• If you have a private well, test your water for arsenic!
  • Review this site to better understand your total arsenic exposure.
  • Look for the What You Can Do action steps to reduce your arsenic exposure.


Drink Safe Water

Be Proactive

  • Review this site to understand your total arsenic exposure.
  • Look for the WHAT YOU CAN DO action steps on each page to reduce your arsenic exposure.

Lowering your arsenic exposure now could improve your long-term health.


Read the section, What should you do if you have arsenic in your well water? on the Water Treatment page, to learn about options for making your water safe to drink.

Get What Your Family Needs

  • Talk with your state private drinking water well program, your state health department or your local health department for more information on removing arsenic.
  • If you choose to install a treatment system, contact a water treatment professional to choose a system that will work for you and your budget.
  • If you have young children, consider getting a system that treats water at every faucet in the house to avoid having your kids drink untreated water while brushing teeth, bathing or showering.

Plan Ahead

  • Talk with your water treatment professional so that you know how your system works.
  • Make a plan for how you'll take care of your treatment system.
  • Once your treatment system is running, test your water again to make sure it's working to remove arsenic, and be sure to test your water every year.


Diet Choices

  • When you can, choose lower arsenic types of rice. White rice is lower in arsenic than brown rice, but it is also lower in fiber and vitamins.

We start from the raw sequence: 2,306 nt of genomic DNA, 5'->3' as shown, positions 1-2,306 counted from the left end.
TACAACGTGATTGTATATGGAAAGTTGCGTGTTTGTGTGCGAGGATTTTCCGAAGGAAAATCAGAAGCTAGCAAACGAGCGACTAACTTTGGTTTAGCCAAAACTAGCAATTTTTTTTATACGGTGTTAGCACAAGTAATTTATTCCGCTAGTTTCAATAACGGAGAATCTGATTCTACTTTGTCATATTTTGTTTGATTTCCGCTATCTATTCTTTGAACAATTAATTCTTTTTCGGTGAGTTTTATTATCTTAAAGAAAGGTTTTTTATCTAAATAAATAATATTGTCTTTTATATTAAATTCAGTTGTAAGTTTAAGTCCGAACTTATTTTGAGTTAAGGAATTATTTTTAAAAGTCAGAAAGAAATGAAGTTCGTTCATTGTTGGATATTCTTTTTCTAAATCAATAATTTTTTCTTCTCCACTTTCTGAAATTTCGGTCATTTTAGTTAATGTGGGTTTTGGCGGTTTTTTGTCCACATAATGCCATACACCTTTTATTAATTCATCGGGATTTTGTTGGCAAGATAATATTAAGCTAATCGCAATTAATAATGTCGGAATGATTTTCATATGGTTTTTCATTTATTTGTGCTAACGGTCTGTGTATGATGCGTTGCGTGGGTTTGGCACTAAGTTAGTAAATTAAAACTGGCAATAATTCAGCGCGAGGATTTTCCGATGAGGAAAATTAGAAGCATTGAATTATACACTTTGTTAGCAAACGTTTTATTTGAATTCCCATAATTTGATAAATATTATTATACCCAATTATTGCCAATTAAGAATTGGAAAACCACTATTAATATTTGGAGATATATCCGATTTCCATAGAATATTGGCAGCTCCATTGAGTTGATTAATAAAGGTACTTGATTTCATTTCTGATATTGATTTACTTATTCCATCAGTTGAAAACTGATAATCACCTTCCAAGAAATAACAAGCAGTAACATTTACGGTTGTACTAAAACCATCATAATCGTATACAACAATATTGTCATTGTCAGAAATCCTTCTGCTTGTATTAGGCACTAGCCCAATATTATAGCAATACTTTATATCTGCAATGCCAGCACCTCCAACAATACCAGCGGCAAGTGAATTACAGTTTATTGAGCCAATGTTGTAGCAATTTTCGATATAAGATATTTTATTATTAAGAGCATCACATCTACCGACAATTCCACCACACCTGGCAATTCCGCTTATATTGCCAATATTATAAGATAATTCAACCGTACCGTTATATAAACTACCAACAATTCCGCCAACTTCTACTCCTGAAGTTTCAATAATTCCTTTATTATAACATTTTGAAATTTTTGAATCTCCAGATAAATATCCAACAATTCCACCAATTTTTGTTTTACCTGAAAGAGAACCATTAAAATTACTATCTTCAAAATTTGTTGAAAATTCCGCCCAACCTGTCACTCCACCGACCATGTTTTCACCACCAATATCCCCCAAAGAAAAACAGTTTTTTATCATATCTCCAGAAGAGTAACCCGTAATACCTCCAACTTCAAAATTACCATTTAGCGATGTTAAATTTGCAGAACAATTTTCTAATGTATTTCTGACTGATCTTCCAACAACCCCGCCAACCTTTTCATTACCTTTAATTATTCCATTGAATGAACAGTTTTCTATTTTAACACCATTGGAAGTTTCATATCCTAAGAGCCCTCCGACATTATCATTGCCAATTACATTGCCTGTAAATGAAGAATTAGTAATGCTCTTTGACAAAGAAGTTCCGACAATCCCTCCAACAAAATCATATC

• Check to see where your rice is grown. Look for rice from regions that have rice lower in arsenic. White basmati rice from California, India, and Pakistan, and sushi rice from the U.S. may have less arsenic than other types of rice.
  • Vary your grains, especially if rice is a big part of your diet. Consider lower-arsenic grains such as amaranth, quinoa, bulgur and farro.
  • Check the labels on the snacks you like to see if they are made with rice, rice flour, or rice syrup. If they are, try to find new snack options that don't have rice in them.


  • Be sure the water you use for cooking rice does not contain high arsenic, since rice absorbs water as it cooks. You should not use water with more than 10 parts per billion of arsenic for cooking.
  • Cook your rice like you cook pasta (use six times as much water as rice and drain the rice after it's finished cooking) to get rid of about half the arsenic.

Keep a Balance

  • Don't eliminate rice completely from your diet, but find out how much arsenic you and your family may be consuming through food, water, and other sources.
  • If you eat a lot of rice or other foods that are higher in arsenic, eat them less often or vary with others types of food that are lower in arsenic.
  • Review information from the U.S.Food and Drug Administration and Consumer Reports which provides details on arsenic levels in rice products.


      Be Proactive

      • Keep eating fruits and vegetables, since they are so good for your health.
      • Review the section, Where is the arsenic? on the Fruits, Juices and Vegetables page, to learn where the arsenic goes in the plants you like to eat.
      • Vary the fruits and vegetables that you eat, particularly if you are exposed to arsenic through private well water, other foods or other sources. Some fruits and veggies have more arsenic than others, so you don't want to eat too much of any one kind.
      • Always wash all fruits and vegetables before eating or cooking them and if you can, scrub them with a brush to help you get rid of any soil with arsenic in it.